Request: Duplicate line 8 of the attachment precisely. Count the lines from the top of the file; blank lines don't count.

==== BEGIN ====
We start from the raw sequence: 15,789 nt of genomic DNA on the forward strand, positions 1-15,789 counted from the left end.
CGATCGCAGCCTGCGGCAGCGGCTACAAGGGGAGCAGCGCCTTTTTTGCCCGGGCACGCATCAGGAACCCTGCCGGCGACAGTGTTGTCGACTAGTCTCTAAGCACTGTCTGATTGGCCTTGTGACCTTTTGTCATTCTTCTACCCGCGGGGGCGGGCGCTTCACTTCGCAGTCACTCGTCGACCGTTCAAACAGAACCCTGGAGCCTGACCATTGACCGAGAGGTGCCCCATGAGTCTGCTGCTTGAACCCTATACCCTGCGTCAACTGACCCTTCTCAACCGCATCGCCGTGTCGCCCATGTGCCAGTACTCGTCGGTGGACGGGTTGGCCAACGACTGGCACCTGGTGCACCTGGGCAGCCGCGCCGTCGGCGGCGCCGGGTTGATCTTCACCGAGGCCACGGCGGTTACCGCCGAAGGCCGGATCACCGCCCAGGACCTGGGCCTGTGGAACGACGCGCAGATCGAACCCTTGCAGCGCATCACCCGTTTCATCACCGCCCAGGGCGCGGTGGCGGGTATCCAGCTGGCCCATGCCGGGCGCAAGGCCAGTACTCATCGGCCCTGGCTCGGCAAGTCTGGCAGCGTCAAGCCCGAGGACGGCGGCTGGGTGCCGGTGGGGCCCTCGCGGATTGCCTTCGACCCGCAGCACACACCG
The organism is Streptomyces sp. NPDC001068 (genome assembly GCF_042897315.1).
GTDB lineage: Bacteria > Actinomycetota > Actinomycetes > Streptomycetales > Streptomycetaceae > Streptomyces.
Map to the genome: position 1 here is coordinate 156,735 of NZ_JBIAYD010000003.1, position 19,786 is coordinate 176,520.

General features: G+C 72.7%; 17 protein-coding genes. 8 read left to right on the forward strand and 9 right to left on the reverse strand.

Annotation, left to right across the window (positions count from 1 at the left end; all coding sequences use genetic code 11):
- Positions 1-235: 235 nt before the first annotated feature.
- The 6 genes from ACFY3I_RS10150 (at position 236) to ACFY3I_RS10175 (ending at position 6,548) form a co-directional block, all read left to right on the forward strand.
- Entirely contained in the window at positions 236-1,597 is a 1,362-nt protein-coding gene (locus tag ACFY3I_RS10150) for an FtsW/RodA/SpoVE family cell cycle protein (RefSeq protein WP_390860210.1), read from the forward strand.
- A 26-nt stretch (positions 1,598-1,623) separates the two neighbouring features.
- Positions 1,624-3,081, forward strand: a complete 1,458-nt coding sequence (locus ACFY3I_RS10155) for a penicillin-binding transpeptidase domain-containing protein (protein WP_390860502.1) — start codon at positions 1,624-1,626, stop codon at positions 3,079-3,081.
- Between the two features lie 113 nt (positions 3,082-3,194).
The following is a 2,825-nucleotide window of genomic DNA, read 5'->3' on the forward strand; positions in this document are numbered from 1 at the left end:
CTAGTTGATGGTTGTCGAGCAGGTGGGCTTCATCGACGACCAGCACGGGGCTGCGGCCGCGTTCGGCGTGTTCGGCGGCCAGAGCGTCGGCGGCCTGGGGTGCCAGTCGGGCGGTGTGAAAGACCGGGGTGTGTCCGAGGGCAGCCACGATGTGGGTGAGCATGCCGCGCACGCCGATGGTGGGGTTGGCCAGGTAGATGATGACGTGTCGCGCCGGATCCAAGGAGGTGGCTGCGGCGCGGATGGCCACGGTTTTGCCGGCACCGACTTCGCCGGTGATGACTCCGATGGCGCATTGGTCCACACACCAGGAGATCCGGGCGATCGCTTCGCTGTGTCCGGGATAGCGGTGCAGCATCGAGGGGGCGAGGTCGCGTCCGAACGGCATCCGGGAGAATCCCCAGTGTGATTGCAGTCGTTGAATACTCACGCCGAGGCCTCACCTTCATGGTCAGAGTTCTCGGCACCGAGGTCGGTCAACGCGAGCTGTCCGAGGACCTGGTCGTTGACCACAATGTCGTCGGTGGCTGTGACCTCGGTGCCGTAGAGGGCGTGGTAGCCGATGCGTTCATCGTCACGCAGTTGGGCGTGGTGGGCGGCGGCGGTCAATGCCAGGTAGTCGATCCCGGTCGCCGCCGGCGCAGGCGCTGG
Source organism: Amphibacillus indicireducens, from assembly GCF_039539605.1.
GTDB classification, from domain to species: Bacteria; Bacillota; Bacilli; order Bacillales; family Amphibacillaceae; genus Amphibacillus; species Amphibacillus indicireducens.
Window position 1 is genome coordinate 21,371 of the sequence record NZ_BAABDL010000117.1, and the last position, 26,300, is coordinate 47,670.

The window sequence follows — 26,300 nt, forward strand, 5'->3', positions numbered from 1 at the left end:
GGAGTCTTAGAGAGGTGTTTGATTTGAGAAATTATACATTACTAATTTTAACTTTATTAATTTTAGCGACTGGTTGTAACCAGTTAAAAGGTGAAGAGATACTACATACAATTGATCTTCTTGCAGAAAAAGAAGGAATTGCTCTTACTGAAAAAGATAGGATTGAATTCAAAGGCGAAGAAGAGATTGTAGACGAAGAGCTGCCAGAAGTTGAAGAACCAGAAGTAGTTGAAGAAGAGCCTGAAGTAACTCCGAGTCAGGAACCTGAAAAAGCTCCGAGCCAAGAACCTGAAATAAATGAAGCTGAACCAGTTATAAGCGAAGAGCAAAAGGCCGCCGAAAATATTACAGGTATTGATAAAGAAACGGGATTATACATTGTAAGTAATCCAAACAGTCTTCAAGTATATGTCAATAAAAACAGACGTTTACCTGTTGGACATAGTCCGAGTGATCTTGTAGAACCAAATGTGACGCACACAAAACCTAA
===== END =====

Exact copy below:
- Positions 1-235: 235 nt before the first annotated feature.